Melissa Brown knows her online charter school served — for some length of time — about 6,000 students last year.

Brown, executive director of Indiana Connections Academy, also knows that the state only gave the school enough money for 4,651, the number of students who started the school year there. And she knows about a quarter of the students who finished out last year at Connections won’t be coming back in the fall.

The mobility of students at Brown’s school is typical of many online schools, where students can learn from anywhere without direct supervision. That makes it easier to enroll, drop out, and disengage. And the consequences are real: It’s challenging to educate students who don’t stay long enough to learn, and it’s difficult for the school to garner a positive rating from the state when those same students score poorly on state tests, or don’t take them at all.

“I am absolutely for being held accountable, and I will be as transparent about our data as I need to be because I want help in making our model better,” Brown said. “But I don’t think you can ignore the mobility piece when it comes to accountability.”

Brown plans to explain the challenge mobility presents to state policymakers Wednesday as part of the second meeting of a state committee that aims to review virtual charter school laws and regulations. The committee — formed by the Indiana State Board of Education following calls from Gov. Eric Holcomb and lawmakers to address the schools’ poor performance and oversight — is expected to hear presentations from the Indiana’s online charter school operators and the groups that oversee them. This meeting will look at virtual charter schools’ accountability, enrollment, and withdrawal processes.

Read: 4 takeaways from Indiana’s first review of its troubled virtual charter schools

Virtual charter schools are not alone in their struggle to educate students they might not be funded for. And they’re also not the only schools that are penalized in state letter grades because of students transferring, critics point out. But online charter school leaders do say their student mobility rates outpace those of other public schools and add an additional burden.

In 2017, Indiana reported that 40.7 percent of Connections Academy students changed schools sometime during the year. At Indiana Virtual School, which Chalkbeat investigated last year, 46 percent did. And at the now-closed Hoosier Academy Virtual, the mobility rate was 36 percent. According to a report from the National Association of Charter School Authorizers and the National Alliance of Public Charter Schools, students stay in virtual schools for two years on average.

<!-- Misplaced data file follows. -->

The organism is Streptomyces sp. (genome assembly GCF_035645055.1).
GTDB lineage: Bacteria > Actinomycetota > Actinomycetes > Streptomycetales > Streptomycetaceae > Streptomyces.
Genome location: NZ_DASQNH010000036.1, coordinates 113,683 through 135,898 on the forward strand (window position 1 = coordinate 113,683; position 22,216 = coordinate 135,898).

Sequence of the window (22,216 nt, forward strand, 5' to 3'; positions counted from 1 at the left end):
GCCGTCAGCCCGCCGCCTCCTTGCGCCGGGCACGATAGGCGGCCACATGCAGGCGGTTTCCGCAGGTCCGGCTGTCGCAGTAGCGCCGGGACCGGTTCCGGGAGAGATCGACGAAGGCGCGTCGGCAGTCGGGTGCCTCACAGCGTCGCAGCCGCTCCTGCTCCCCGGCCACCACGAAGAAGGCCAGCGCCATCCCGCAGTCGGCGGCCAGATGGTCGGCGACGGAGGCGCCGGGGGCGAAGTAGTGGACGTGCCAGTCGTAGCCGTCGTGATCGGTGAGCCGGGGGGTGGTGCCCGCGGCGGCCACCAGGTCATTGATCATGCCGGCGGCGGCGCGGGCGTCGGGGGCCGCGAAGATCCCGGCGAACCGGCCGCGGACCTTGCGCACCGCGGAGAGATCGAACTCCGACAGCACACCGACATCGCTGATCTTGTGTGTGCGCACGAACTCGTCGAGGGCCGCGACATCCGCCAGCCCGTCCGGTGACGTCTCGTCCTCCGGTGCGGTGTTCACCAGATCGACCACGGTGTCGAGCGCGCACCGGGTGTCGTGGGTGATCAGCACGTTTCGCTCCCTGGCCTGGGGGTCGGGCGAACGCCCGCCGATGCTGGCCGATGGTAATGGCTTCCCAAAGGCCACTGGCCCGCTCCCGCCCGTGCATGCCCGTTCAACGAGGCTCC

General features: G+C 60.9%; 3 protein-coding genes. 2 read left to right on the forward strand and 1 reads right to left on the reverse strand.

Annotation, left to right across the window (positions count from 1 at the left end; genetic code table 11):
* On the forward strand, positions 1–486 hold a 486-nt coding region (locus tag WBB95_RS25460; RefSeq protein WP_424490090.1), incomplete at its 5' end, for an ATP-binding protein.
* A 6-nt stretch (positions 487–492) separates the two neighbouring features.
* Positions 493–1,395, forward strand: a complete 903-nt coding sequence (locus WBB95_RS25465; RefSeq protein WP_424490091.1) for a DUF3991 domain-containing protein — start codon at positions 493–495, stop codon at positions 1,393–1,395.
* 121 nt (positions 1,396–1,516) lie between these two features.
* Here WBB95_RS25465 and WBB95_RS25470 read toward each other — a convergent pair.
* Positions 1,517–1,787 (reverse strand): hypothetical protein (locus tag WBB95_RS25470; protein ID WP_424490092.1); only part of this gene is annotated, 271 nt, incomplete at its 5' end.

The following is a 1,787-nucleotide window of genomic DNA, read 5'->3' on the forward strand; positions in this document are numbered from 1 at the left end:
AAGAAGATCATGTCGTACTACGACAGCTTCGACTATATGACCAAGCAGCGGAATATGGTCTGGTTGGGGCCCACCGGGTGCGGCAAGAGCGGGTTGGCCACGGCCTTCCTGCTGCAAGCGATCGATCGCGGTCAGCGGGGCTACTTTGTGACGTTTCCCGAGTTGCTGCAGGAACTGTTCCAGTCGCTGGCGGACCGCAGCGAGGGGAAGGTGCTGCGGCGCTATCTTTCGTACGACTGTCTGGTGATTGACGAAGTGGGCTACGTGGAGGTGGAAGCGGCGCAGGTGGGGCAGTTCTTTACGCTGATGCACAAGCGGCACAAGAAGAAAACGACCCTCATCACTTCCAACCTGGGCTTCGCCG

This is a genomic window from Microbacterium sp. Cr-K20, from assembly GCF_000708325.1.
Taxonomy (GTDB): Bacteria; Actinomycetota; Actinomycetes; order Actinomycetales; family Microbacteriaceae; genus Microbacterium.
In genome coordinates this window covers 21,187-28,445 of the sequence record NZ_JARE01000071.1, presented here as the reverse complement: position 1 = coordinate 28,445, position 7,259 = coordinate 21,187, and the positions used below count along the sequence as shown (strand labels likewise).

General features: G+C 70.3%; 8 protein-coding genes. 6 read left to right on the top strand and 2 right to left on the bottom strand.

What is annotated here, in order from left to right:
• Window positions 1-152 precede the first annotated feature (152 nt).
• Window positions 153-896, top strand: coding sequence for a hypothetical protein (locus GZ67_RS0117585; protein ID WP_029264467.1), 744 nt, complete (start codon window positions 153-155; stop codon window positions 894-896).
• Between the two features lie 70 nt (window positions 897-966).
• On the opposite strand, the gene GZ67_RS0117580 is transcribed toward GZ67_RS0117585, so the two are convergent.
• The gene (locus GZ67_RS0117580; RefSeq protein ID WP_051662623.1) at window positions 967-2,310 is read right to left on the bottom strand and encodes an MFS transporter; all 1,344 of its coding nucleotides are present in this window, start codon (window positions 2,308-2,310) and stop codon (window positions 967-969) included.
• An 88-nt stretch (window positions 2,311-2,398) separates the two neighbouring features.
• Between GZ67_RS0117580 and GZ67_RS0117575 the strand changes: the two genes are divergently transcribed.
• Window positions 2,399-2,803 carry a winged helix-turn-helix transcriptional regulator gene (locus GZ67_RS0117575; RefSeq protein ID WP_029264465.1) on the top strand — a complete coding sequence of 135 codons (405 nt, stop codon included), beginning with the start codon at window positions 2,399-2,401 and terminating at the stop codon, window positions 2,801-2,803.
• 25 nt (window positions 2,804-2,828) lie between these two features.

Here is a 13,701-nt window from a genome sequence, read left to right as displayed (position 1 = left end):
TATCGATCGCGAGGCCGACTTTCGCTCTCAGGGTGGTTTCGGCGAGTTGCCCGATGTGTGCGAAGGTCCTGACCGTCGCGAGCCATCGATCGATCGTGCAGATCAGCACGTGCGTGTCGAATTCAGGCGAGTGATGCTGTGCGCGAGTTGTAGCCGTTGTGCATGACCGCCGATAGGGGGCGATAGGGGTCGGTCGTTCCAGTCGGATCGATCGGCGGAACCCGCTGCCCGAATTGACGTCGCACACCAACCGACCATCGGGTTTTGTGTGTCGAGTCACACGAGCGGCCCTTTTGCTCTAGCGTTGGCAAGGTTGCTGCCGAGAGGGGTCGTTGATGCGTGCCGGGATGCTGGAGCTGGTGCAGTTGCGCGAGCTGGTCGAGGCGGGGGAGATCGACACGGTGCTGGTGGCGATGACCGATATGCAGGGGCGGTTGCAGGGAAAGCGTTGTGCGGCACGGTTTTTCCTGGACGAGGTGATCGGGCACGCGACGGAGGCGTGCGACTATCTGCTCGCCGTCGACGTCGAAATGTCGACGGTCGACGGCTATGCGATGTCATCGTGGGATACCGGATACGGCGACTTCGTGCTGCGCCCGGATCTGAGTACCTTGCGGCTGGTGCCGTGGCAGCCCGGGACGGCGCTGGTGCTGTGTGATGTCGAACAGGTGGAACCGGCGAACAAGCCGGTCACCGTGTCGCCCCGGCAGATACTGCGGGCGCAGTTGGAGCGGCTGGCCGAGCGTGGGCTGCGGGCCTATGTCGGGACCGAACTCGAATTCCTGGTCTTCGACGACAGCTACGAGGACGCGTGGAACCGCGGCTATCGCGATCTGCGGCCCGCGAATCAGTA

In Indianapolis Public Schools, by comparison, state data shows mobility between schools was 7.6 percent that year, and 17.5 percent between IPS and other school districts. In suburban Carmel and rural Batesville schools, the rates for both kinds of mobility were below 4 percent.

Out of all the state’s virtual charter schools, Connections has posted the highest test passing rates, test improvement rates, and has the largest share of its students graduating. But for most of those metrics, the school still falls below state averages. The school received an F from the state in 2016 and 2017.

That’s frustrating to Brown, who has seen her students improve and her staff recognized by state and national counseling organizations. Compared to other online charter schools in the state, Connections Academy has more teachers per student, a metric cited by researchers as a way to improve student learning at virtual schools.

The school also received a favorable review from AdvancED, a national nonprofit that ensures schools meet certain standards and best practices. If the school is meeting these criteria, she wonders, why are they performing so poorly on the state’s rating?

“We had these site-reviewers who really dug deeply into our daily practice and operational framework and basically said this is not a failing school,” Brown said. “There’s something wrong in terms of how we’re measuring our kids when we’re doing everything we can and we’re still coming up short.”

Lawmakers have tried to adjust Indiana’s accountability law in the past to account for schools and districts with high student mobility, but the efforts haven’t yet gained traction. There’s debate about whether schools should get a break if they have more transfers and if those policy changes could end up making highly mobile students invisible to the state’s grading system altogether.

Currently, Indiana schools, with the exception of adult high schools, get letter grades based on the same formula that relies mainly on how many students pass state tests, how much they improve each year, and whether they graduate.

Virtual schools gained a little flexibility in 2017 when the Indiana legislature approved a bill allowing them to dismiss students who showed low attendance and poor participation.

Brown testified in favor of the law, and she said it’s been a good tool to let families know what’s at stake before they commit to a virtual school that might not work for them. Like traditional public schools and brick-and-mortar charter schools, online charter schools are required to accept any student who wants to enroll.

“We’re convenient for a lot of families that need a flexible learning environment, but we can’t just be a place where a kid lands because he or she doesn’t want to go to a physical classroom or because they think they just hide and do nothing,” Brown said. “That’s not how we operate here.”

The online charter school committee is set to meet at 1 p.m., Wednesday, at Indiana Government Center South.